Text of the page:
Visit during Open Garden Day this Saturday
It should be a beautiful day Saturday for the Open Garden at the Fair Oaks Horticulture Center. (Photo:
It's June, and the Fair Oaks Horticulture Center is bursting with activity in all areas. The Sacramento County master gardeners are ready to show what almost-summer looks like at their beautiful demonstration garden this Saturday from 9 a.m. to noon.
Master gardeners will be available in all areas of the FOHC to answer questions. The weather should be perfect for strolling -- a high of 77 degrees is forecast.
These are some of the activities that visitors can expect, the master gardeners note:
-- Water-Efficient Landscape Gardens: Methods of using water wisely.
-- Herb Garden: Harvesting, gathering seeds and drying herbs.
-- Orchard: Fruit thinning and summer pruning. Check out how the Orchard Team protects fruit from critters.
-- Berries: Ever tickled a blueberry? The Berry Team can show how to do it.
-- Vegetables: Methods for managing unwanted pests with the most recent research-based sustainable practices. Check out how the vegetables are growing.
-- Vineyard: Managing the grape canopy, shoot, leaf and cluster thinning for a vigorous crop.
-- Compost Embrace composting in day-to-day household activities by recycling fruit and vegetable scraps and yard trimmings. Find out how easy backyard composting can be. Learn about California's new food waste composting law, too.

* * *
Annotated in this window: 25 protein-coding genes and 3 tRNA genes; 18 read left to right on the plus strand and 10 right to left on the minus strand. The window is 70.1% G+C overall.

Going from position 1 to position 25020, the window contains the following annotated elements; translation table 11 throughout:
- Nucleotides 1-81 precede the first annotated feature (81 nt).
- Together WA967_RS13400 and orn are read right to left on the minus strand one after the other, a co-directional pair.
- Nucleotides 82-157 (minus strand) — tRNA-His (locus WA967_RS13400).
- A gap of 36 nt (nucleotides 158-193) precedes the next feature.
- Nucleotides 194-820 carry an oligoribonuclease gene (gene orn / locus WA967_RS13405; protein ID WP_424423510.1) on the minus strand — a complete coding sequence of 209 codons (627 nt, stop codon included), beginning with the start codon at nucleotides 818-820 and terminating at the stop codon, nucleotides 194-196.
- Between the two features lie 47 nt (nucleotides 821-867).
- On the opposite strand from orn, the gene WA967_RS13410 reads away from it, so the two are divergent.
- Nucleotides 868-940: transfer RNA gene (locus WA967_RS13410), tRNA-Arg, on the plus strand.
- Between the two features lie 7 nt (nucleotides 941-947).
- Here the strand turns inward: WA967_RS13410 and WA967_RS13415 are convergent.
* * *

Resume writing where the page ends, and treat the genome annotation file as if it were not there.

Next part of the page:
The Horticulture Center is at 11549 Fair Oaks Blvd., Fair Oaks, south of Madison, in Fair Oaks Park, next to the Fair Oaks Library.
This will be the last Open Garden before the Aug. 6 Harvest Day celebration at FOHC. The Sacramento County master gardeners will be back at their booth to answer gardening questions during the State Fair, July 15-31. Open Garden days will return in September. For more information, (916) 875-6913, sacmg.ucanr.edu , facebook.com/sacmg
-- Kathy Morrison
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Dig In: Garden Checklist
For week of March 19:
Spring will start a bit soggy, but there’s still plenty to do between showers:
* Fertilize roses, annual flowers and berries as spring growth begins to appear.
* Watch out for aphids. Wash off plants with strong blast from the hose.
* Pull weeds now! Don’t let them get started. Take a hoe and whack them as soon as they sprout.
* Prepare summer vegetable beds. Spade in compost and other amendments.
* Prune and fertilize spring-flowering shrubs after bloom.
* Feed camellias at the end of their bloom cycle. Pick up browned and fallen flowers to fight blossom blight.
* Feed citrus trees as they start to blossom.
* Cut back and fertilize perennial herbs to encourage new growth.
* Seed and renovate the lawn (if you still have one). Feed cool-season grasses such as bent, blue, rye and fescue with a slow-release fertilizer. Check the irrigation system and perform maintenance. Make sure sprinkler heads are turned toward the lawn, not the sidewalk.
* In the vegetable garden, transplant lettuce and kale.
* Seed chard and beets directly into the ground.
* Plant summer bulbs, including gladiolus, tuberous begonias and callas. Also plant dahlia tubers.
* Shop for perennials. Many varieties are available in local nurseries and at plant events. They can be transplanted now while the weather remains relatively cool.
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